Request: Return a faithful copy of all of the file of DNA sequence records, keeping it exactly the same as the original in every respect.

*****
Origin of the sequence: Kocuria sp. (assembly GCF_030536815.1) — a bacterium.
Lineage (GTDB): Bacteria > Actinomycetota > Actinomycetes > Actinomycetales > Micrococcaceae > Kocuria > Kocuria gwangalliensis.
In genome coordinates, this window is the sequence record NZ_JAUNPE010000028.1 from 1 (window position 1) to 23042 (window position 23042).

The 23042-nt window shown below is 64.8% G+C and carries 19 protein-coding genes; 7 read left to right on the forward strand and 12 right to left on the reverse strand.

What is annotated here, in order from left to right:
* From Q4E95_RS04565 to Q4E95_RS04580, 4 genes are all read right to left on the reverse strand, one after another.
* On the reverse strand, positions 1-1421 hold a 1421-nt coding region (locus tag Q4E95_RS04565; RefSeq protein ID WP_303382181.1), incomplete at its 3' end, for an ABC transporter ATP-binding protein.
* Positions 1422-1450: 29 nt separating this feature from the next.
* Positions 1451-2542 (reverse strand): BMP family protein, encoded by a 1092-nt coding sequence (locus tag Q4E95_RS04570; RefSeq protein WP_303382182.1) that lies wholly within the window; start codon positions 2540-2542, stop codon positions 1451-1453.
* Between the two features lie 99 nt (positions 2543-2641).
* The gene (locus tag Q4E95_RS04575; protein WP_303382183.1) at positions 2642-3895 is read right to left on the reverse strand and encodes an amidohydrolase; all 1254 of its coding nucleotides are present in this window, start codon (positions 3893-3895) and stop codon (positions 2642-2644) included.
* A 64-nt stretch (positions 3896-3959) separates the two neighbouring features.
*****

Origin of the sequence: Kocuria sp. (assembly GCF_030536815.1) — a bacterium.
Lineage (GTDB): Bacteria > Actinomycetota > Actinomycetes > Actinomycetales > Micrococcaceae > Kocuria > Kocuria gwangalliensis.
In genome coordinates, this window is the sequence record NZ_JAUNPE010000028.1 from 1 (window position 1) to 23042 (window position 23042).

The 23042-nt window shown below is 64.8% G+C and carries 19 protein-coding genes; 7 read left to right on the forward strand and 12 right to left on the reverse strand.

What is annotated here, in order from left to right:
* From Q4E95_RS04565 to Q4E95_RS04580, 4 genes are all read right to left on the reverse strand, one after another.
* On the reverse strand, positions 1-1421 hold a 1421-nt coding region (locus tag Q4E95_RS04565; RefSeq protein ID WP_303382181.1), incomplete at its 3' end, for an ABC transporter ATP-binding protein.
* Positions 1422-1450: 29 nt separating this feature from the next.
* Positions 1451-2542 (reverse strand): BMP family protein, encoded by a 1092-nt coding sequence (locus tag Q4E95_RS04570; RefSeq protein WP_303382182.1) that lies wholly within the window; start codon positions 2540-2542, stop codon positions 1451-1453.
* Between the two features lie 99 nt (positions 2543-2641).
* The gene (locus tag Q4E95_RS04575; protein WP_303382183.1) at positions 2642-3895 is read right to left on the reverse strand and encodes an amidohydrolase; all 1254 of its coding nucleotides are present in this window, start codon (positions 3893-3895) and stop codon (positions 2642-2644) included.
* A 64-nt stretch (positions 3896-3959) separates the two neighbouring features.